Neviim Tovim/TheHaftarah Circle Gillian Gould Lazarus

Archive for October 2016

For a man who was slow of speech and meeker than anyone alive, this is quite a speech, where Moses addresses the Israelites on the last day of his life. Haazinu hashamayim meaning ‘Give ear O heavens,’ are the opening words of the penultimate sidra in our scroll. Moses does not speak of himself at all, except to say, ‘I speak’ and ‘I call,’ for this long poem which comprises his speech is a song of praise to God. Moses refers to God as Tsur, meaning rock, Elyon, meaning the highest and Avicha kanecha, your Father who made you. Many of the sayings in this portion are familiar from our liturgy. The poem invokes the infidelity of the Israelites, contrasted with God’s faithfulness and justice. The people of Israel are called Jacob and Yeshurun, meaning ‘the upright’ in the sense of upright morality, yet Moses accuses thrm of being wayward and provocative. Nevertheless, he says, God shelters them beneath His wings.

This poem in Deuteronomy 32, is called The Song of Moses. You might be reminded of Shirat ha Yam, the Song at the Sea, in Exodus 15, which is sometimes called the song of Moses and Miriam. There are other songs in the bible – notably the Psalms of David, but also Deborah’s song in Judges and Hannah’s in 1 Samuel. Jonah sings a song of praise inside the whale. The Song of Songs is an entirely poetic book of the bible, attributed to Solomon but Jeremiah also has a song book, much more mournful in tone: the Book of Lamentations.

Some of these songs do not mention the life and situation of the putative singer and would not look out of place in the book of Psalms.

The Song of Moses takes place on the final day of his life but these are not his last words. Like Jacob, he blesses the individual tribes before his death in a speech which begins with the words ‘Vezot ha berachah – And this is the blessing.’ After he has finished speaking, God sends him to the top of Mount Nebo and shows Moses the promised land, which he will never reach. Moses dies there on the mountain, and thus the fifth book of the pentateuch is brought to a close. On Simchat Torah, we shall be reading the last part of Vezot Haberachah, right at the end of Deuteronomy, as we conclude the cycle of Torah readings, before beginning again at once with Bereshit.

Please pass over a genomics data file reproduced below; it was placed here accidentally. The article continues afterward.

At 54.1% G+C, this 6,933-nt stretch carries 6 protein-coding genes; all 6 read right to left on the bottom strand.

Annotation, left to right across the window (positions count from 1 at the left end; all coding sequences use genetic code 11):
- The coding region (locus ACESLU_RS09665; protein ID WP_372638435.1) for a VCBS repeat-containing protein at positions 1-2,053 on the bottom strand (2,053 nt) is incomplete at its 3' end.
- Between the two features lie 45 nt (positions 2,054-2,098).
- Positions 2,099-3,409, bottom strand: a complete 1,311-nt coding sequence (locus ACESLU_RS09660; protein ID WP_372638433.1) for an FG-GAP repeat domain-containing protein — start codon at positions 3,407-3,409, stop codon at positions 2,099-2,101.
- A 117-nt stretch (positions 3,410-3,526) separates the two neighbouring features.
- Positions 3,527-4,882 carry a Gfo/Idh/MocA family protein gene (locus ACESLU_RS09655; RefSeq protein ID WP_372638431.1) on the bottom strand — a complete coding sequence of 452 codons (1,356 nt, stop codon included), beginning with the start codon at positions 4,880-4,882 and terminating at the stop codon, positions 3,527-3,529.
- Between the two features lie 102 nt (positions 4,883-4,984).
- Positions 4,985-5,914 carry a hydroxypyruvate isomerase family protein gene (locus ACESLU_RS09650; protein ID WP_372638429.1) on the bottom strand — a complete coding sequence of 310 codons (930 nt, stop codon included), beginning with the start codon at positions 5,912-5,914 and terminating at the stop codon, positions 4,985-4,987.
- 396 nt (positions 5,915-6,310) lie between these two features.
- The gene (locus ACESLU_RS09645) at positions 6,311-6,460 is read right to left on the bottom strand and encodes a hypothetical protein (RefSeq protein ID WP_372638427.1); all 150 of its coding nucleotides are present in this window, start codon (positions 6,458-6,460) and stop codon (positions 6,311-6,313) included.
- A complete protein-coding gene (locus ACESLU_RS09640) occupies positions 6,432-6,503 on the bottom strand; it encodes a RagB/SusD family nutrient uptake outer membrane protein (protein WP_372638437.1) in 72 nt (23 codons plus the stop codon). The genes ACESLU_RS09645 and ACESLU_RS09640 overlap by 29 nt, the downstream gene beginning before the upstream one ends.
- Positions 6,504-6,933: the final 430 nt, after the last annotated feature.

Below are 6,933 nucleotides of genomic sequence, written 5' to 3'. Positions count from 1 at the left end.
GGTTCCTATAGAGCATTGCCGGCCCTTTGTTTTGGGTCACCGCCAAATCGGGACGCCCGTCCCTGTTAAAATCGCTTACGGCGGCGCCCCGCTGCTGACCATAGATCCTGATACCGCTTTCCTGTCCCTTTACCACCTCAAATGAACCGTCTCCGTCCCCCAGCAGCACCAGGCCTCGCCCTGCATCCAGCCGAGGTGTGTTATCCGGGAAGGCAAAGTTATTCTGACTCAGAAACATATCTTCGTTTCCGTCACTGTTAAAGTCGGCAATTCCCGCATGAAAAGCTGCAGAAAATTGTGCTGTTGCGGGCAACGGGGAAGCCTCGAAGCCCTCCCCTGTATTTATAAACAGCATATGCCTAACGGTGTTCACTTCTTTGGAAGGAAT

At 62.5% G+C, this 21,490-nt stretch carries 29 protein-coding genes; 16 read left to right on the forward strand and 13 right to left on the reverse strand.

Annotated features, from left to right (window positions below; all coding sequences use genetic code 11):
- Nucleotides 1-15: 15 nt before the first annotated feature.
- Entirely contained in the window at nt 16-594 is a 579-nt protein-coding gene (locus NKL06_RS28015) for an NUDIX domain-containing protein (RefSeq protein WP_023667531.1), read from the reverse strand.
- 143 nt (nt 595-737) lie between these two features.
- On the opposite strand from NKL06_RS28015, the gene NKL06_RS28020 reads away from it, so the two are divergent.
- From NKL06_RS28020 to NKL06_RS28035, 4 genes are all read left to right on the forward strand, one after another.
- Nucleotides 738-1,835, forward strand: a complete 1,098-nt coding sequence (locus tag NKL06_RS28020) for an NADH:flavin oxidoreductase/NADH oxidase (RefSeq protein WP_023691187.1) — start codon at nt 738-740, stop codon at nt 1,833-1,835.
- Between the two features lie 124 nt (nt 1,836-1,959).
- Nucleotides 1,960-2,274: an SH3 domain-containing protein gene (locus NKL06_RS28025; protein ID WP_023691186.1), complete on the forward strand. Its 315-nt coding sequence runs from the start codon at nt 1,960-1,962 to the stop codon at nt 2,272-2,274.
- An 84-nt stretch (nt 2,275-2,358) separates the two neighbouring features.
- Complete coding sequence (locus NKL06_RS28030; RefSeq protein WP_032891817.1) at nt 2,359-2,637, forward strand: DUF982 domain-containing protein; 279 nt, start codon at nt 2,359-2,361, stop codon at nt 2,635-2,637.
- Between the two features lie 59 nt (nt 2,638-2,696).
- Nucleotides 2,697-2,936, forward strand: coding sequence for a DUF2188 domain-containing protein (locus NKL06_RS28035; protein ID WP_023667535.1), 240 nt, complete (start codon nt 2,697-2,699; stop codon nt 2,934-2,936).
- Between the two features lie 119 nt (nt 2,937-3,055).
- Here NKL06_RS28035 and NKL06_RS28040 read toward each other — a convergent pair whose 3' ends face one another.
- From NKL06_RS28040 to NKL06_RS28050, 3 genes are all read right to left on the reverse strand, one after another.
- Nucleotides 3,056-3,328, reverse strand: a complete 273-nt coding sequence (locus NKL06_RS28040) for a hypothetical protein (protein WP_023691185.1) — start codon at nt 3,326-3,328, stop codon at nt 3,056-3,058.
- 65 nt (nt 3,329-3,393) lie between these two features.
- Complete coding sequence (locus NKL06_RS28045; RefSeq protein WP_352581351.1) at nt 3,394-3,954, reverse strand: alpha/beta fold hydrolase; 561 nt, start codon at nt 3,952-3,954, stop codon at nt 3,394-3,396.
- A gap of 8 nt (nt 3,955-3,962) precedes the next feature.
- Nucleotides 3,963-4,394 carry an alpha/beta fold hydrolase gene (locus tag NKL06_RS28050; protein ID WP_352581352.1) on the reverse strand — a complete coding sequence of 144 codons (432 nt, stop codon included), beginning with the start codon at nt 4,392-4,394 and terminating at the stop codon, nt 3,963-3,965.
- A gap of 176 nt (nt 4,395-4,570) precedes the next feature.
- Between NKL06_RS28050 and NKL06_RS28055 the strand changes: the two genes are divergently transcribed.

October 2016

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Yom Kippur 2016/ 5777
For afternoon study at Sha’arei Tsedek North London Reform Synagogue

While the Yom Kippur mussaf service is going on, there’s room for the whole congregation in one hall, but when we join the main service for Minchah, the numbers gradually increase so that, by the time Yizkor starts, both halls will be filled, more or less to capacity. People who, for one reason or another, leave the synagogue during the course of the day, tend to come back for Yizkor, the service for remembering the dead. Some have been bereaved this year, others in years past and some come supported by families, perhaps their children, most of whom, we might reasonably hope, have not yet experienced bereavement.

Mourning, loss and remembering play a great part in our lives, as does the certain knowledge that our own days are numbered.

The comfort of believing that we’ll be reunited with our loved ones after death is not available to many of us, these days, even though, every time we recite the Amidah, we say that God revives the dead,.

Our synagogue has a Minhag Group, open to all members, where all aspects of our religious customs come under discussion. One topic which came up, time and time again, because members raised the subject, was the way we handled bereavements and yahrzeits, in synagogue services, for example, before kaddish and in the form of notifications: community email and notice board. There was sometimes a question of which mourners would be named. ‘Father of member’s name,’ would be typical at a yahrzeit, but what if the member isn’t in shul for the yahrzeit? Or, he’s in shul, but wants us to mention that the deceased was grandfather to his children or grandchildren, who are not in shul? Usually, the shaliach tsibbur will read all the names gladly.